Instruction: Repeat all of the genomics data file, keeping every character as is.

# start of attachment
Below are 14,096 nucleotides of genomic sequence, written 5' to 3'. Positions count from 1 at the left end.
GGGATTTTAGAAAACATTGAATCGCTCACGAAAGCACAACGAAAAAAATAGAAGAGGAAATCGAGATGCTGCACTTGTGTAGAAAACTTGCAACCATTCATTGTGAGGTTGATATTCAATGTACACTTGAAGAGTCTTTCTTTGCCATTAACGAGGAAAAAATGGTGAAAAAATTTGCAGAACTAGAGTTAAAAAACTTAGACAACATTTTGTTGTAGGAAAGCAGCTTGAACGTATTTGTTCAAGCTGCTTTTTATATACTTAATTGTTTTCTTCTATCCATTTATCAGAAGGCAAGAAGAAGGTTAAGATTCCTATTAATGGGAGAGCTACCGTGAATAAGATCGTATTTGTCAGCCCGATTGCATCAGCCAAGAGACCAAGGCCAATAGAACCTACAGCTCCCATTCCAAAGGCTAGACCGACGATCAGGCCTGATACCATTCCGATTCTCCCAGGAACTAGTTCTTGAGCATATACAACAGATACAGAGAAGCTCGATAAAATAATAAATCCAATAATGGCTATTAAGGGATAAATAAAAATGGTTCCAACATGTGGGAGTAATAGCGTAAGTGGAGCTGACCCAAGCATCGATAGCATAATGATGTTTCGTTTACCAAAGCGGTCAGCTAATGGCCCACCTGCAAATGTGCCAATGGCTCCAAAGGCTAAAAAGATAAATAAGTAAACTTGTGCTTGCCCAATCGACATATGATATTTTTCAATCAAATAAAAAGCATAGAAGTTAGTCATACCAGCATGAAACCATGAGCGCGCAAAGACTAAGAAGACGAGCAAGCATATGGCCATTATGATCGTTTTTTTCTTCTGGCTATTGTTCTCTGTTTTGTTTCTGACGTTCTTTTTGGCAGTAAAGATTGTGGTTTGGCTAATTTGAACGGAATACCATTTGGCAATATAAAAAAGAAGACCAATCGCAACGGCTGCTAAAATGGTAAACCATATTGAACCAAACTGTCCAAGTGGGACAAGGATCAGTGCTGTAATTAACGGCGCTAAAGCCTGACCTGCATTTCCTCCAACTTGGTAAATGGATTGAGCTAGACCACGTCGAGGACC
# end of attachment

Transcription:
Below are 14,096 nucleotides of genomic sequence, written 5' to 3'. Positions count from 1 at the left end.
GGGATTTTAGAAAACATTGAATCGCTCACGAAAGCACAACGAAAAAAATAGAAGAGGAAATCGAGATGCTGCACTTGTGTAGAAAACTTGCAACCATTCATTGTGAGGTTGATATTCAATGTACACTTGAAGAGTCTTTCTTTGCCATTAACGAGGAAAAAATGGTGAAAAAATTTGCAGAACTAGAGTTAAAAAACTTAGACAACATTTTGTTGTAGGAAAGCAGCTTGAACGTATTTGTTCAAGCTGCTTTTTATATACTTAATTGTTTTCTTCTATCCATTTATCAGAAGGCAAGAAGAAGGTTAAGATTCCTATTAATGGGAGAGCTACCGTGAATAAGATCGTATTTGTCAGCCCGATTGCATCAGCCAAGAGACCAAGGCCAATAGAACCTACAGCTCCCATTCCAAAGGCTAGACCGACGATCAGGCCTGATACCATTCCGATTCTCCCAGGAACTAGTTCTTGAGCATATACAACAGATACAGAGAAGCTCGATAAAATAATAAATCCAATAATGGCTATTAAGGGATAAATAAAAATGGTTCCAACATGTGGGAGTAATAGCGTAAGTGGAGCTGACCCAAGCATCGATAGCATAATGATGTTTCGTTTACCAAAGCGGTCAGCTAATGGCCCACCTGCAAATGTGCCAATGGCTCCAAAGGCTAAAAAGATAAATAAGTAAACTTGTGCTTGCCCAATCGACATATGATATTTTTCAATCAAATAAAAAGCATAGAAGTTAGTCATACCAGCATGAAACCATGAGCGCGCAAAGACTAAGAAGACGAGCAAGCATATGGCCATTATGATCGTTTTTTTCTTCTGGCTATTGTTCTCTGTTTTGTTTCTGACGTTCTTTTTGGCAGTAAAGATTGTGGTTTGGCTAATTTGAACGGAATACCATTTGGCAATATAAAAAAGAAGACCAATCGCAACGGCTGCTAAAATGGTAAACCATATTGAACCAAACTGTCCAAGTGGGACAAGGATCAGTGCTGTAATTAACGGCGCTAAAGCCTGACCTGCATTTCCTCCAACTTGGTAAATGGATTGAGCTAGACCACGTCGAGGACC